The West Village’s subterranean Spanish enclave parlays its moniker into stylish plates of Datiles con Pancetta, plump dates scantily clad in moist bacon, and copious cups of sangria.The term la bota has humble beginnings in the cowhide canteens that Spanish farmers fill with wine to sip while working in the fields. A laborious day back in New York can include La Bota as well, but this version plays out in a more luxurious manner, complete with a long list of authentic tapas. The West Village’s subterranean Spanish enclave parlays the moniker into stylish plates of Datiles con Pancetta, plump dates scantily clad in moist bacon, and copious cups of sangria. One of our favorite parts of the whole place? La Bota’s backyard is heated, so the food and wine will flow year-round al fresco.
Tapas here reside in two major camps: Caliente y Fria. For the latter, emphatically shout "Remolacha!" and watch as clusters of shiny red and gold beets arrive with cheese and orange slices. Or call in hot orders of the Patatas Bravas (lightly fried spicy potatoes) and the Pulpo A La Gallega (octopus with pimento and sea salt). Various versions of paella can also be conjured up in the kitchen, including the Paella la Bota, the restaurant’s signature take on the traditional dish, brimming with savory meats, vegetables and seafood. Consider us infatuated with the darkly delicious Paella Negra, a squid ink-infused number with fish, shrimp, calamari and scallops. And the perfect treat to end the meal? Look no further than churros that are bigger, fluffier and chocolatier than anything we’ve ever consumed from a cart. Whether it’s working in the field or at the computer, we’d say these are a good reward. Strap on those work boots and run to La Bota. It’s the shortest route to Spain.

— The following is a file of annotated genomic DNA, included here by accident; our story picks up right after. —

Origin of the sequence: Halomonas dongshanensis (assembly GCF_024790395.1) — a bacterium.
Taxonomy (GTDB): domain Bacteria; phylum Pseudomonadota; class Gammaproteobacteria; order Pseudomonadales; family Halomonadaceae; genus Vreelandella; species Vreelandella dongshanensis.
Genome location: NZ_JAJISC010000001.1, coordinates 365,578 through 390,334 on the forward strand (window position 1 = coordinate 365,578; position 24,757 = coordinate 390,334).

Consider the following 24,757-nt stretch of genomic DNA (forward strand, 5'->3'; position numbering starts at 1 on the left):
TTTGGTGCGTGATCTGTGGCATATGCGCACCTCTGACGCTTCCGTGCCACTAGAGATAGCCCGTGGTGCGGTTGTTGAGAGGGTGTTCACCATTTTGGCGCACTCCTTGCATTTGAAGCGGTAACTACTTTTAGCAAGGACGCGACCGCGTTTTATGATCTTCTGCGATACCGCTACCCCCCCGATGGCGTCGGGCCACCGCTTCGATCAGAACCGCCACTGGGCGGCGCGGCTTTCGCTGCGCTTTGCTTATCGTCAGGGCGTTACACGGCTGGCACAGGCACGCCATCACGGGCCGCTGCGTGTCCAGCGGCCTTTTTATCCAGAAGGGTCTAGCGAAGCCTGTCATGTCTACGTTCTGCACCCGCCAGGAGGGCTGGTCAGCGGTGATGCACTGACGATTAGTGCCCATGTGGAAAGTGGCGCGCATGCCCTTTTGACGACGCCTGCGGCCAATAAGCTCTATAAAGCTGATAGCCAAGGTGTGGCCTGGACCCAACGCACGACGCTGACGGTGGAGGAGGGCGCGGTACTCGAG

Patatas Bravas, $7
Datiles con Pancetta, $8
Pulpo a la Gallega, $16
Paella la Bota, $25
Sunday - Thursday, noon to 11 p.m.
Friday - Saturday, noon to 2 a.m.